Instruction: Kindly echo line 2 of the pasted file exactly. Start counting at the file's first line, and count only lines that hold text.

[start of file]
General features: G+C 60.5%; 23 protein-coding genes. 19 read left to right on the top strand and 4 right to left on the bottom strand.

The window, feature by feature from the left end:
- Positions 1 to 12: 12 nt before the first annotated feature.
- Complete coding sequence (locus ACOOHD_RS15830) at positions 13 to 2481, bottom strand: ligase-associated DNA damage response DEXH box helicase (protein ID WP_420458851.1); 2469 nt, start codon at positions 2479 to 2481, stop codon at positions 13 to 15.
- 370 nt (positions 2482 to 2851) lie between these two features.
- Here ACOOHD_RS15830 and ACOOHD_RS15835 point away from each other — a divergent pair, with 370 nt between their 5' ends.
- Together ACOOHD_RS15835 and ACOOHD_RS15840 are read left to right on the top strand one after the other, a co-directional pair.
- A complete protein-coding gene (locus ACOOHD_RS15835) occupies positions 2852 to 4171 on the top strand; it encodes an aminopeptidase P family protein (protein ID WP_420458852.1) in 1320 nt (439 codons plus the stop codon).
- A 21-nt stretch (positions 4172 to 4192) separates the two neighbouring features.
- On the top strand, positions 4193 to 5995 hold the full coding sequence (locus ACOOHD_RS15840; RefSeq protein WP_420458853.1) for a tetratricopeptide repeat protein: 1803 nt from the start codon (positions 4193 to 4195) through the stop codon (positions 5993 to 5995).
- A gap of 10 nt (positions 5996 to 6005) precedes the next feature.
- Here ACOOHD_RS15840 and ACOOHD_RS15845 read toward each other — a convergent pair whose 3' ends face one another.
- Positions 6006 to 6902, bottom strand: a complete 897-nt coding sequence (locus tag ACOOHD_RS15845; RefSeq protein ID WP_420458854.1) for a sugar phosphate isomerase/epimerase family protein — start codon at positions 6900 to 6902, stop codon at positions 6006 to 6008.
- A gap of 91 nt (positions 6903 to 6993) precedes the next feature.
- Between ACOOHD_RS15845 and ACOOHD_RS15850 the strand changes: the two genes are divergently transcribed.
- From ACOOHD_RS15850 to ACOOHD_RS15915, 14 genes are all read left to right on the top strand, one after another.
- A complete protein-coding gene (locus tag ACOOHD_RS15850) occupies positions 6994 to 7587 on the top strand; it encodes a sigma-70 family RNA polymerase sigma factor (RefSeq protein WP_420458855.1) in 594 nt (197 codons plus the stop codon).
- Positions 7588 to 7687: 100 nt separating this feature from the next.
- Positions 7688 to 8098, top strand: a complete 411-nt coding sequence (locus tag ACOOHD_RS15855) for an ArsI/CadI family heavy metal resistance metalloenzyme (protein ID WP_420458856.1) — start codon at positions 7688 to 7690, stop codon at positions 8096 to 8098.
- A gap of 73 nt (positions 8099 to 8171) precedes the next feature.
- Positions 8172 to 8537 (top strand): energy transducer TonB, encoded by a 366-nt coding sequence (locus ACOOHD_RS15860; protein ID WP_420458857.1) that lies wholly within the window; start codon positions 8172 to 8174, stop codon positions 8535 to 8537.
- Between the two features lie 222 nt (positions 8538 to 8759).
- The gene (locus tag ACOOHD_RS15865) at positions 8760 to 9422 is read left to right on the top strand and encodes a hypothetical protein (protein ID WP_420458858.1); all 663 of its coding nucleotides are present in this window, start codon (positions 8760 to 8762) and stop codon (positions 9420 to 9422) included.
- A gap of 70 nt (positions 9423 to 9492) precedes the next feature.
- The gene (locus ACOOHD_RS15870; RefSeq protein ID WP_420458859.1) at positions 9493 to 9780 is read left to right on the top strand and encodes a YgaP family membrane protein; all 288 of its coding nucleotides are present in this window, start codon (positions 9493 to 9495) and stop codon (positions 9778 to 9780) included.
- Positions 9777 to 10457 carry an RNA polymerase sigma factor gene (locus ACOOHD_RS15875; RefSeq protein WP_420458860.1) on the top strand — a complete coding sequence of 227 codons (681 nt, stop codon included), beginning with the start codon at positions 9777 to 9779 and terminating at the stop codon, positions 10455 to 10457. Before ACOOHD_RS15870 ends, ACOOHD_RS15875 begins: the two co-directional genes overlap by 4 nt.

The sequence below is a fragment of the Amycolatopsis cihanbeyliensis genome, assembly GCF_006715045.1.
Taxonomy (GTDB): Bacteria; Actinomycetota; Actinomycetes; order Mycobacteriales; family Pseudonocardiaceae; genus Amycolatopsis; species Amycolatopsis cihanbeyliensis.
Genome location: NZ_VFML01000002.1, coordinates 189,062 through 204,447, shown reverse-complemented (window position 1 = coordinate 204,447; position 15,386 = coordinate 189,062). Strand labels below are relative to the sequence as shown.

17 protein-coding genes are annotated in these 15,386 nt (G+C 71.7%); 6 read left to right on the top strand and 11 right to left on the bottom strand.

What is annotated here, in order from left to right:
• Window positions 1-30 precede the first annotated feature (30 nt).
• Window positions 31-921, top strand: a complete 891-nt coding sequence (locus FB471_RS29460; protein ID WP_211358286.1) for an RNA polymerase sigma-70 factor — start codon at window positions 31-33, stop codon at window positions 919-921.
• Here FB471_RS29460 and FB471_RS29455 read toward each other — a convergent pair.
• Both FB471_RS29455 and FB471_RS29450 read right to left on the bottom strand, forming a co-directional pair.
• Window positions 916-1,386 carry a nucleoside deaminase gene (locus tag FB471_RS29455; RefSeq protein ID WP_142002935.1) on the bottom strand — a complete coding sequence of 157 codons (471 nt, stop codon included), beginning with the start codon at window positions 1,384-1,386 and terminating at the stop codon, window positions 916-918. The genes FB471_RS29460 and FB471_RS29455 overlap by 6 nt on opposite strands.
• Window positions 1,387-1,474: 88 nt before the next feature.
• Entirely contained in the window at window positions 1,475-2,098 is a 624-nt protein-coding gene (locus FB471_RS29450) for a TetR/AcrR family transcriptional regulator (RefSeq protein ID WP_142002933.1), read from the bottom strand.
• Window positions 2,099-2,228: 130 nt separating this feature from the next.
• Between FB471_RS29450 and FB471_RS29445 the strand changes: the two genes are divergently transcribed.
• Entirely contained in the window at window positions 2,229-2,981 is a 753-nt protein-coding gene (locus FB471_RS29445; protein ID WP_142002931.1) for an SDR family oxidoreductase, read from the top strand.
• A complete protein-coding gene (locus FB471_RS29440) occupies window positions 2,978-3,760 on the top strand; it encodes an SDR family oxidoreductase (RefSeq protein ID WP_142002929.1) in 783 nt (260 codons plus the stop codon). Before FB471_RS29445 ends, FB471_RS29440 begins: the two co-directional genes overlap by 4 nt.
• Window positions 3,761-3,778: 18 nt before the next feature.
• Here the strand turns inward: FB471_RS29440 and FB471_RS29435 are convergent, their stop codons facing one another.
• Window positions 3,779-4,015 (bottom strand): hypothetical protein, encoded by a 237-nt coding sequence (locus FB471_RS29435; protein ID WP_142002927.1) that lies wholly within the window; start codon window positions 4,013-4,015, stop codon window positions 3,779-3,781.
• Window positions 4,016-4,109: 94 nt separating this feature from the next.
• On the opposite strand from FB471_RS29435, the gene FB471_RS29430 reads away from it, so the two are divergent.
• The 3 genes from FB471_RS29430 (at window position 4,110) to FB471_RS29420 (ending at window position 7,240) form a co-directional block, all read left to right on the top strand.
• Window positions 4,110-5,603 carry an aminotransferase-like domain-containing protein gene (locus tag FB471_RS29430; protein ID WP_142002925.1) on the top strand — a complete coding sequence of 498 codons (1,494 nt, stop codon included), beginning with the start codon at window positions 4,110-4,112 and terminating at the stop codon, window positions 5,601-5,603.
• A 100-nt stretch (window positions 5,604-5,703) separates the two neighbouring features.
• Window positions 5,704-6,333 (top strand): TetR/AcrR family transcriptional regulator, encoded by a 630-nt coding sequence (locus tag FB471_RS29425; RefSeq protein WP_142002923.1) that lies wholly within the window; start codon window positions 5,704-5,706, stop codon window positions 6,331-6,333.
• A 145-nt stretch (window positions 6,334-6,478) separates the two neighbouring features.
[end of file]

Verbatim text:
The window, feature by feature from the left end: